Often the best advice is the simplest advice. The problem with simple advice is that people don’t take it because it seems so, well, simple. My experience tells me that simple can be very effective when done over and over again. A simple way to motivate, inspire and lead smarter is to increase your output of gratitude, thank-you’s and praise.

In my leadership training I speak a lot about raising the “Positivity Ratio” at work and letting people know we appreciate them.

Today here are some of my simple thoughts on thank you’s, gratitude and praise.

For your Customers :

  • Add two more expressions of sincere gratitude to every interaction, in person or on the phone. Just think of how those two little expressions of gratitude multiplied by the number of interactions you have every day will add up.
  • Try two of these: “Thank you for calling, thank you for waiting, thank you for holding, thank you for listening to our specials, thank you for doing business with us, thank you for being our customer, we appreciate your business, we appreciate you, we appreciate your stopping in today, we appreciate your feedback, we appreciate your smile!”
  • Make sure all your internet correspondence does the same. “With gratitude..”
  • Send thank you notes and postcards written by hand.
  • Get a signature thank you gift that you send after a purchase.
  • Wrap their purchases in tissue paper that says “Thank You.”
  • Make sure the invoice says “Thank You.”
  • Make sure the “We appreciate your business” attitude comes across in every interaction – that means getting the staff together to have a conversation about what that attitude is and how to display it daily.
  • While you are at it – check your “Welcome” messages and processes as well – if you are still making it hard to do business with you, you’re sure to lose in this economy.

For your Employees:

Needless to say – but I’ll say it anyway – how people feel about their work, and their boss, affect how well they treat their customers.

  • So my first suggestion is to find people doing things right. And when you do that, be specific in praising them, and let them know how the work they do affects the bottom line and the good relationships with the customers.
  • Say “Thank You” often to employees. So many people – and company cultures – feel that “good work is what I am paying you for” and so neglect an employee’s real human need for praise and recognition. I often hear the youngest generation in the workplace (Gen Y) called the “Praise Generation.” The people I hear it from aren’t necessarily saying it as a positive reflection. (The NY Times last week called them “Generation Nice.” I feel a change in the air.)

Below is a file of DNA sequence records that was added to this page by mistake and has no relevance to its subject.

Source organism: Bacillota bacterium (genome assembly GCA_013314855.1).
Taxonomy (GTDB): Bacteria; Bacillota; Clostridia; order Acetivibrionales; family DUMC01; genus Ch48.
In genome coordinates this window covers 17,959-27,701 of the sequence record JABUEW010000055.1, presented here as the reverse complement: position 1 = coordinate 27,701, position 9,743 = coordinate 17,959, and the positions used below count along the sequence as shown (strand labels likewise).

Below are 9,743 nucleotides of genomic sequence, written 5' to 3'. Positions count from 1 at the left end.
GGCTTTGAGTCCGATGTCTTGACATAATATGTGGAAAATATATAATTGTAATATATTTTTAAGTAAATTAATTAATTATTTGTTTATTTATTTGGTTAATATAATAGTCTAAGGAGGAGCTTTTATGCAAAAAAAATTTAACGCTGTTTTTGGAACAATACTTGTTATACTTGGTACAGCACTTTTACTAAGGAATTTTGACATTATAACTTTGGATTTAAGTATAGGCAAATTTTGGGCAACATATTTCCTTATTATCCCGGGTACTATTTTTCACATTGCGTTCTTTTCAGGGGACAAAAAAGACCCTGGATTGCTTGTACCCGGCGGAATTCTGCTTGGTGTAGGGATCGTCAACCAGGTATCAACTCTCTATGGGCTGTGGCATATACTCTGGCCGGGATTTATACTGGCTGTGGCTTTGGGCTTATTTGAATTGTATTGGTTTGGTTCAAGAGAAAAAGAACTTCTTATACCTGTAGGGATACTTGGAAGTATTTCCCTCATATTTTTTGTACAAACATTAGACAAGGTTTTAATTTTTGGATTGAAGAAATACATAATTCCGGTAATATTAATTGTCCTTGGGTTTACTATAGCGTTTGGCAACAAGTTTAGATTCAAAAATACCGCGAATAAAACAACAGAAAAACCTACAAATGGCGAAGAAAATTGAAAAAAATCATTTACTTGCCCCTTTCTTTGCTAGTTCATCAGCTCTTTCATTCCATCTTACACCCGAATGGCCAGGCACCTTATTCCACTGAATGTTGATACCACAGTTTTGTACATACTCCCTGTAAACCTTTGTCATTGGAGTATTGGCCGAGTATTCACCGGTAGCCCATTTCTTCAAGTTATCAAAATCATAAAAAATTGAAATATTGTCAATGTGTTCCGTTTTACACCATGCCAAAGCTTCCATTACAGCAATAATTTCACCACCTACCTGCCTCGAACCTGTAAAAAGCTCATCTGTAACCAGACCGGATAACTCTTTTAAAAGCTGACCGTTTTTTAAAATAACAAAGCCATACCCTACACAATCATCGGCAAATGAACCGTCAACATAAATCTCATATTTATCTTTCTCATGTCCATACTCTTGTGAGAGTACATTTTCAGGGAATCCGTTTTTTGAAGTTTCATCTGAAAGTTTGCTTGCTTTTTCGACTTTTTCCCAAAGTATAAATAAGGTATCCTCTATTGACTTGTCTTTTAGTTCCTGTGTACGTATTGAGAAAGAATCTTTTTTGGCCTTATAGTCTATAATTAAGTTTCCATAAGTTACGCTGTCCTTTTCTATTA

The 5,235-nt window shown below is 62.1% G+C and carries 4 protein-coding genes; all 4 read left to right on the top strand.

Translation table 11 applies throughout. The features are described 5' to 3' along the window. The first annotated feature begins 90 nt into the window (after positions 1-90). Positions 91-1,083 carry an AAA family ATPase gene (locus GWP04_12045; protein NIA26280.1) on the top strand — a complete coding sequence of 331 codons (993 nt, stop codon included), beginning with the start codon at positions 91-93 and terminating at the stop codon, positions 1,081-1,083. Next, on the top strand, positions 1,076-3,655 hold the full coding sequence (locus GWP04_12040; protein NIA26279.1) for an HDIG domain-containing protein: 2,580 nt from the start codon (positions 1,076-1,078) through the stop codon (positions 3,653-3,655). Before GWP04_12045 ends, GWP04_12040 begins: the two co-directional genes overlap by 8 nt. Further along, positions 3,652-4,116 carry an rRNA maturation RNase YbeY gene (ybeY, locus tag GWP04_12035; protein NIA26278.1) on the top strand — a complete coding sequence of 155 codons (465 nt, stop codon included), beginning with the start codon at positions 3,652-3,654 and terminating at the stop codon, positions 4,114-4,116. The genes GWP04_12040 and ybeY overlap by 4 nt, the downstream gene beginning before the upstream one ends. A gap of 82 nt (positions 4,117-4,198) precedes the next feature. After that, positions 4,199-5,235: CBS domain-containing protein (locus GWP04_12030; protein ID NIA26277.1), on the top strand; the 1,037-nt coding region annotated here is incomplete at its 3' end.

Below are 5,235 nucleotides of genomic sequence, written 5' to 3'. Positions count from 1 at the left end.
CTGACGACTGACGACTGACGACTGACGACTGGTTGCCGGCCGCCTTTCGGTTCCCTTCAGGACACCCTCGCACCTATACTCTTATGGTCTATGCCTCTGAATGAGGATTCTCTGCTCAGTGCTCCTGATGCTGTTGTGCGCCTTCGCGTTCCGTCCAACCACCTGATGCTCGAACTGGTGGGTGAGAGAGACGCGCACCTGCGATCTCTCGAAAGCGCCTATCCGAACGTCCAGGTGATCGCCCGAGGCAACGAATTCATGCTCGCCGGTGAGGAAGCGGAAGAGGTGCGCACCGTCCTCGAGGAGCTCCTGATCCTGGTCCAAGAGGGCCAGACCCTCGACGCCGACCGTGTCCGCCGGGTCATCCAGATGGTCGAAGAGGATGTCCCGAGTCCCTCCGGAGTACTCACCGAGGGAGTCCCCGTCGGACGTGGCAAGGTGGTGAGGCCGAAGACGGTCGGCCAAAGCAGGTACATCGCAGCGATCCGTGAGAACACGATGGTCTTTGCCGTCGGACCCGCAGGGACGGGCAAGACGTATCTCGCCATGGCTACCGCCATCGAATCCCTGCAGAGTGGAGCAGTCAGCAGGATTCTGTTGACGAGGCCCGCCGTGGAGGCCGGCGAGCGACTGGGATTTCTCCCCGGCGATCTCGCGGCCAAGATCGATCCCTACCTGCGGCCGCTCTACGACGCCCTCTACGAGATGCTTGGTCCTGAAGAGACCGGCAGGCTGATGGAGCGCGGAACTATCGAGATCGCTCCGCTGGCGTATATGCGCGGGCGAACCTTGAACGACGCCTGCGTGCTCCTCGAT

I help leaders understand that whether they need praise and recognition (and many entrepreneurs don’t seem to need too much external praise ) is not the issue.

Every generation is raised differently and every generation shares societal and historical events. Our latest generation of workers were raised by parents that are now considered the most protective and praiseful parents in history. (“Good job Justin”) And they were raised in a time when highly structured activities were the norm from the time of toddlerhood (“Can Ashley have a play date with Courtney week after next?)

  • People – of all ages – blossom when we praise them for doing a good job, and we tell them specifically what about their behavior made it good. I believe everyone enjoys feeling proud of themselves.
  • Open and close meetings with gratitude and appreciation. Ask people to talk about something for which they are grateful when you start a meeting. When the meeting is just about over, go around the room and ask each to express appreciation about some detail of the meeting. It puts everyone on the same wavelength – and it’s a good one.
  • Get a gratitude journal (you’ve heard me recommend this many times before – now it the time to do it.) Put it in the center of the room and ask people to frequently write down things for which they are grateful – the customer that made them laugh, the muffins someone brought into work, a co-worker who helped them out of a bind. The attitude of gratitude will spread good feelings almost as well as chocolate.
  • Get your crowd together and brainstorm what you’ll do to make the customers and the co-workers feel more positive emotion today. Spread the word – it’s easy to do – and it costs practically nothing!

Have a grateful week,


This 3 minute TED video by Laura Tice shares a very timely message – the simple power of saying thank you.

Ted Talk Video


The deepest desire in human nature is the craving to be appreciated. -William James

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